- The Washington Times - Tuesday, June 8, 2004

NAJAF, Iraq — Clandestine meetings with smugglers. Merchandise delivered in cemeteries by night. Officials bribed to look the other way.

To Saad Fakhr al-Deen and Amar al-Dijili, Shi’ite Muslim bookstore owners, it was all in a day’s work under Saddam Hussein.

Now that the dictator is gone, bookstores in this holy city south of Baghdad are busy again. For the first time in decades, Shi’ite religious books are being sold over the counter — an act that previously could have landed bookstore owners and readers in jail.

Islam split into Sunni and Shi’ite sects in the seventh century over a succession dispute after the death of the Prophet Muhammad. The schism has endured to this day and was particularly acute in Iraq, where a Sunni minority ruled and suppressed a Shi’ite majority thought to be 60 percent of the population.

“Being in the book business is not just a way to make money,” said Saheb Jawad, whose shop is on al-Howeish alley near the shrine of Imam Ali, the founder of the Shi’ite sect.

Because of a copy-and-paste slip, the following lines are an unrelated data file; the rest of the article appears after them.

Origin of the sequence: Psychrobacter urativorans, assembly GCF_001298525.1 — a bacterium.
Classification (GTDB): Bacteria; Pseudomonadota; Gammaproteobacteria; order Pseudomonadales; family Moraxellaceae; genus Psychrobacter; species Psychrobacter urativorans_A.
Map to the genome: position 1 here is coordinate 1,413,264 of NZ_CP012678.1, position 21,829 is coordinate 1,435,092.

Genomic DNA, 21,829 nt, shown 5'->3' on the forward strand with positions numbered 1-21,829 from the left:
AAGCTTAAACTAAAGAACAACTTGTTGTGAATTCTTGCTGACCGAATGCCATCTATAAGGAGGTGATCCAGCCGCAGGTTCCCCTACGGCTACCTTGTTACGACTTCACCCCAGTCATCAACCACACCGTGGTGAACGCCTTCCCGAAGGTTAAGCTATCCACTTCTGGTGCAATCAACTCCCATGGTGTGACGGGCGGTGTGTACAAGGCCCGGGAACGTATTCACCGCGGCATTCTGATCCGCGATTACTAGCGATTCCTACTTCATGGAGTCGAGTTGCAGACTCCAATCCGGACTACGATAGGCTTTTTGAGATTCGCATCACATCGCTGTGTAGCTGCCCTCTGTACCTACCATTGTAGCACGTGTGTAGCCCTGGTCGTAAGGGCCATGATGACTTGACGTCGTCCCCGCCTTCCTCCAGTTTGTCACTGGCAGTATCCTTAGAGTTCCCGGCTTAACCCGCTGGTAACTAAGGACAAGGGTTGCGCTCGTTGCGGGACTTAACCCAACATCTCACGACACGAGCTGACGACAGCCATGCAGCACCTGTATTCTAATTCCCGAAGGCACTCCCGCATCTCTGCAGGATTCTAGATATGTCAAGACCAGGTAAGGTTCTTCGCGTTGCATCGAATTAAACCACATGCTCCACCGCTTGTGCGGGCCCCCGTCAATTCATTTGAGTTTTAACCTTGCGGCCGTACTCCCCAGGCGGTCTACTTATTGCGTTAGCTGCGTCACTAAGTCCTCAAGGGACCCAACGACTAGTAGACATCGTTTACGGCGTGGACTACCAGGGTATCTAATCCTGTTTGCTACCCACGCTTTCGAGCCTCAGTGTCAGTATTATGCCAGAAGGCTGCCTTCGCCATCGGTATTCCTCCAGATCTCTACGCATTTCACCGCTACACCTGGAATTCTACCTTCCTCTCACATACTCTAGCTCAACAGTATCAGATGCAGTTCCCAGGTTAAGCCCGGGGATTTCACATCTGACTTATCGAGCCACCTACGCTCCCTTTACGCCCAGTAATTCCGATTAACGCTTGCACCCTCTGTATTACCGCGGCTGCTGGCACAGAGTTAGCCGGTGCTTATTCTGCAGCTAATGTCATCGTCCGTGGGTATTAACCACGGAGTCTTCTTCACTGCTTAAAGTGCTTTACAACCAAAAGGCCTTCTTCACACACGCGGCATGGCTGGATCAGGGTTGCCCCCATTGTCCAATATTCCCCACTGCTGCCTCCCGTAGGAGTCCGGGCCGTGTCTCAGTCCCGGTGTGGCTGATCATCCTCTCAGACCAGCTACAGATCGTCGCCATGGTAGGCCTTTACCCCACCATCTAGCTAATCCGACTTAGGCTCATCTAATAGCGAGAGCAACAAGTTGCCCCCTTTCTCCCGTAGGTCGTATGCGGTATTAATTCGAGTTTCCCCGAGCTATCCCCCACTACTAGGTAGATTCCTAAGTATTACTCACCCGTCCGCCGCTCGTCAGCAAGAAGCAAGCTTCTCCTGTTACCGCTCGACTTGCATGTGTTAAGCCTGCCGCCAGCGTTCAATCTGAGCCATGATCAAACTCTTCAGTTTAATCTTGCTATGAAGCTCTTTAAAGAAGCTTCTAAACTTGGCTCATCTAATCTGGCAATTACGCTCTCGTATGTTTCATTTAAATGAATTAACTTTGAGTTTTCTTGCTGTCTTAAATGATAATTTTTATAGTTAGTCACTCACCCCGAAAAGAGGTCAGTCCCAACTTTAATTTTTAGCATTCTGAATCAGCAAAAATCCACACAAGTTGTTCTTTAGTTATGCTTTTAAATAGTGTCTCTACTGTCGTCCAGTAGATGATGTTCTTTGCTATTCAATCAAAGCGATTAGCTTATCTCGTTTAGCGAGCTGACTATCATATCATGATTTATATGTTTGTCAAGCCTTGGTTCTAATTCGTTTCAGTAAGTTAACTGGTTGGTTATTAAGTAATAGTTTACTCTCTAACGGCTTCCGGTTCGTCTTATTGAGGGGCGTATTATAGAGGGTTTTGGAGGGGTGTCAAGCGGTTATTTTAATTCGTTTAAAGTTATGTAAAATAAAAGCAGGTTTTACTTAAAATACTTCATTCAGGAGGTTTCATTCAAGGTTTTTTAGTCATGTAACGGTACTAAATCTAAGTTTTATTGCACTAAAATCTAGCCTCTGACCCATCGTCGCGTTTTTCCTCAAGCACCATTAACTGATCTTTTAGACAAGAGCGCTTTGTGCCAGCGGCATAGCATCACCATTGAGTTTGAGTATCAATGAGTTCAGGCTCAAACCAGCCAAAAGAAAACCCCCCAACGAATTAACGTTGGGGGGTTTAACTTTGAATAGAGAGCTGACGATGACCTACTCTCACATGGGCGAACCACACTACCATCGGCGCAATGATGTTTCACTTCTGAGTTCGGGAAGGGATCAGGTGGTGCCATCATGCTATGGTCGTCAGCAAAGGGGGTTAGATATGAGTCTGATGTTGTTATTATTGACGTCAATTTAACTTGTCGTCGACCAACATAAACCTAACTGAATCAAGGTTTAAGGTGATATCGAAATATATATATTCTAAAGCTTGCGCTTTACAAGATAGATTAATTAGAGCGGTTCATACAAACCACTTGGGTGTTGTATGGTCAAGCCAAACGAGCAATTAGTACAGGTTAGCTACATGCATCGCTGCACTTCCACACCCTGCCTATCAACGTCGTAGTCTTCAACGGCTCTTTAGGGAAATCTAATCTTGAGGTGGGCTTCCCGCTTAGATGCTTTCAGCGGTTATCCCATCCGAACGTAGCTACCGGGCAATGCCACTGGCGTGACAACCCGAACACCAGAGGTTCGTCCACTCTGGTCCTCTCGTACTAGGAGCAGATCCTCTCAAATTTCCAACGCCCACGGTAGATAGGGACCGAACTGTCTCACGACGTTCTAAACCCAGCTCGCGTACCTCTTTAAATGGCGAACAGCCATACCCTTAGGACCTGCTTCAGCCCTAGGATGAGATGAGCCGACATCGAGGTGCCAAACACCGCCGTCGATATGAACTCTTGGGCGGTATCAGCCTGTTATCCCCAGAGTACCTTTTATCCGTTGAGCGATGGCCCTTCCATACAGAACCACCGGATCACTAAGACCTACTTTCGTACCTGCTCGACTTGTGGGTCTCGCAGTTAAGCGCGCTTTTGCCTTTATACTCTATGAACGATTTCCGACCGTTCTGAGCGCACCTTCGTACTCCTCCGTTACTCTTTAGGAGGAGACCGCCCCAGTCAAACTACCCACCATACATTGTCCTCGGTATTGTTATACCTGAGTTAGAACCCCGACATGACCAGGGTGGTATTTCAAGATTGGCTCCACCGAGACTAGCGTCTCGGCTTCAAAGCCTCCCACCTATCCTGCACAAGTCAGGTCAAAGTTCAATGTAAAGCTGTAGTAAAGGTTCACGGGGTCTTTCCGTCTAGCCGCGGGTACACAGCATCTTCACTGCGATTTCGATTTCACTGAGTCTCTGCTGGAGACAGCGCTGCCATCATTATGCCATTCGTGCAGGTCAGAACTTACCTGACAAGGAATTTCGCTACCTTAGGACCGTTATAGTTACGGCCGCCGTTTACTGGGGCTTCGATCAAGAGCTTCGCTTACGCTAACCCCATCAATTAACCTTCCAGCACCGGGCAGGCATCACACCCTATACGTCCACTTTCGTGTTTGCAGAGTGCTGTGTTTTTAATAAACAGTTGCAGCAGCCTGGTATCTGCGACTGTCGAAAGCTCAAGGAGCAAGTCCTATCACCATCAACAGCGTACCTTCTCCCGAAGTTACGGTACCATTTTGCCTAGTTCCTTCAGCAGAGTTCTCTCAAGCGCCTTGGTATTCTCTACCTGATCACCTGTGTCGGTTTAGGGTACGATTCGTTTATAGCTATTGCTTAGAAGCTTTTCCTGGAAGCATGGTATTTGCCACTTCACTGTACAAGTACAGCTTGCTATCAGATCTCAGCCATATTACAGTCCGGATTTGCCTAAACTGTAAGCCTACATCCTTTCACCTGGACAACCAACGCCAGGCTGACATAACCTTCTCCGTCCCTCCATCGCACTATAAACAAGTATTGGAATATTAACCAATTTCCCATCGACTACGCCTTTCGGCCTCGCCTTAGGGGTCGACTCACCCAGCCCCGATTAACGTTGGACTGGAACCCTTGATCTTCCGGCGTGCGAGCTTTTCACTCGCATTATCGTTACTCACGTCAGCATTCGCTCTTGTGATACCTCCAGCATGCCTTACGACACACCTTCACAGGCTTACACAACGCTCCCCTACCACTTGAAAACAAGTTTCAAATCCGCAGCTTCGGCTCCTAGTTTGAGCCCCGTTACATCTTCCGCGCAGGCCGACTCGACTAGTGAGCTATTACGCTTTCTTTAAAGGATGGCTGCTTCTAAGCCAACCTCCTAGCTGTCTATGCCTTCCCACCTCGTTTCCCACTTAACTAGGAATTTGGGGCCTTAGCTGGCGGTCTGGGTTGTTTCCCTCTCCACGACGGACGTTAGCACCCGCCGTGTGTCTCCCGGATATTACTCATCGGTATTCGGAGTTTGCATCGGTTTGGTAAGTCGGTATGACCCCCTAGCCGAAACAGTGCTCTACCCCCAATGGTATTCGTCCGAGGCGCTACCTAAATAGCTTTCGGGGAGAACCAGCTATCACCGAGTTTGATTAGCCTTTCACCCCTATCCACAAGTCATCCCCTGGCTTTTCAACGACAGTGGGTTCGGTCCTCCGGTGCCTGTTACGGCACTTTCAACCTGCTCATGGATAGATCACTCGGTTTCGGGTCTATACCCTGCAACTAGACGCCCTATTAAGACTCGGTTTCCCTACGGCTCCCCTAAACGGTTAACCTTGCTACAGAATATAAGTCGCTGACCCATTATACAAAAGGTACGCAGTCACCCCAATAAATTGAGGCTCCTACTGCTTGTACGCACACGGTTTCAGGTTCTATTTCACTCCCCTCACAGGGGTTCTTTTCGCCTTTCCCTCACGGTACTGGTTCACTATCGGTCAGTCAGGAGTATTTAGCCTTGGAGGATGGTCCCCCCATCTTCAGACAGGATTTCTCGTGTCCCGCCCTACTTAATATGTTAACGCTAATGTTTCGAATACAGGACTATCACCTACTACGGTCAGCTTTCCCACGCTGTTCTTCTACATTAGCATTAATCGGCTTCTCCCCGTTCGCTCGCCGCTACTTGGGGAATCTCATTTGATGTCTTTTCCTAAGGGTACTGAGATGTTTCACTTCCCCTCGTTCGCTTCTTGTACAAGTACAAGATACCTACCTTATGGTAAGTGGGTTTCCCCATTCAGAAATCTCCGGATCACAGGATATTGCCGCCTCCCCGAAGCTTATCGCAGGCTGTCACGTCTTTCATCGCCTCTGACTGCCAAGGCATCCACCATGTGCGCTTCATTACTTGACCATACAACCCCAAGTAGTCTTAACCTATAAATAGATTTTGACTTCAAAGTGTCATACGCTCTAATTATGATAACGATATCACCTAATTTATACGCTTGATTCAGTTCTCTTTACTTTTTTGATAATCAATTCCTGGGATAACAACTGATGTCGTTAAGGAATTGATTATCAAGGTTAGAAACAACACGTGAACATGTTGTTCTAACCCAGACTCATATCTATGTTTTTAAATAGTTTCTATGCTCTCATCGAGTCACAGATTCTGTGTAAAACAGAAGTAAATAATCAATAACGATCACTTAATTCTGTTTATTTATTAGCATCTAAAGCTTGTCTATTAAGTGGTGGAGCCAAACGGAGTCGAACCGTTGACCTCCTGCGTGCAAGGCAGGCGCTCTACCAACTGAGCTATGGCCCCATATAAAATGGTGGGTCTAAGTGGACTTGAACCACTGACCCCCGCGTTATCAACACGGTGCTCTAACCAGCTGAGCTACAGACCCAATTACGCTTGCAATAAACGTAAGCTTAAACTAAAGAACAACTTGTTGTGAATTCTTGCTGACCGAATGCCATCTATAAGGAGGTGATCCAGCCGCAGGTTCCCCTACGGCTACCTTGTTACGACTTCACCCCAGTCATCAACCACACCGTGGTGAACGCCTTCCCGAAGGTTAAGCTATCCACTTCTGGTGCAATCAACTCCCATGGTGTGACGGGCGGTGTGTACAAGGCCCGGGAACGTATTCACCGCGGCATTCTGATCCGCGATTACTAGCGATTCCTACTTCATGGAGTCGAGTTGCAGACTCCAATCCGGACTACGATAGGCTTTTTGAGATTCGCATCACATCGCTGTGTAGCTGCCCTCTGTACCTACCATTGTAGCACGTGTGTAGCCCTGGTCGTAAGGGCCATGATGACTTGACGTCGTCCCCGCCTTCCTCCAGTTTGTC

“It is the virtue of spreading the faith that makes it worthwhile,” Mr. Jawad said.

The Shi’ite revival in Iraq is demonstrated by the large turnout for religious pilgrimages and theatrical productions recounting historical events associated with the faith.

But it is books that are likely to have the most impact on Shi’ites trying to compensate for years of intellectual deprivation and reacquaint themselves with the teachings of their faith.

Under Saddam, religious Shi’ite books were smuggled into Iraq from Syria, Iran or Lebanon. Photocopiers and offset machines concealed in basements and underground rooms in Najaf’s cemetery operated through the night to make cheaper copies. Security workers often raided bookstores in search of contraband.

“It was very profitable, but it was also an honest way to feed my family,” Mr. al-Dijili said.

Mr. al-Deen, whose tiny bookstore is one of several on Najaf’s fabled Prophet Street, proudly shows visitors caches behind the display shelves and under a staircase where he used to hide banned books. He tells of the days when he bribed security officials to ignore his trade in contraband books.

“Books and Najaf were never separated,” he said. “After all, this is a city of learning.”

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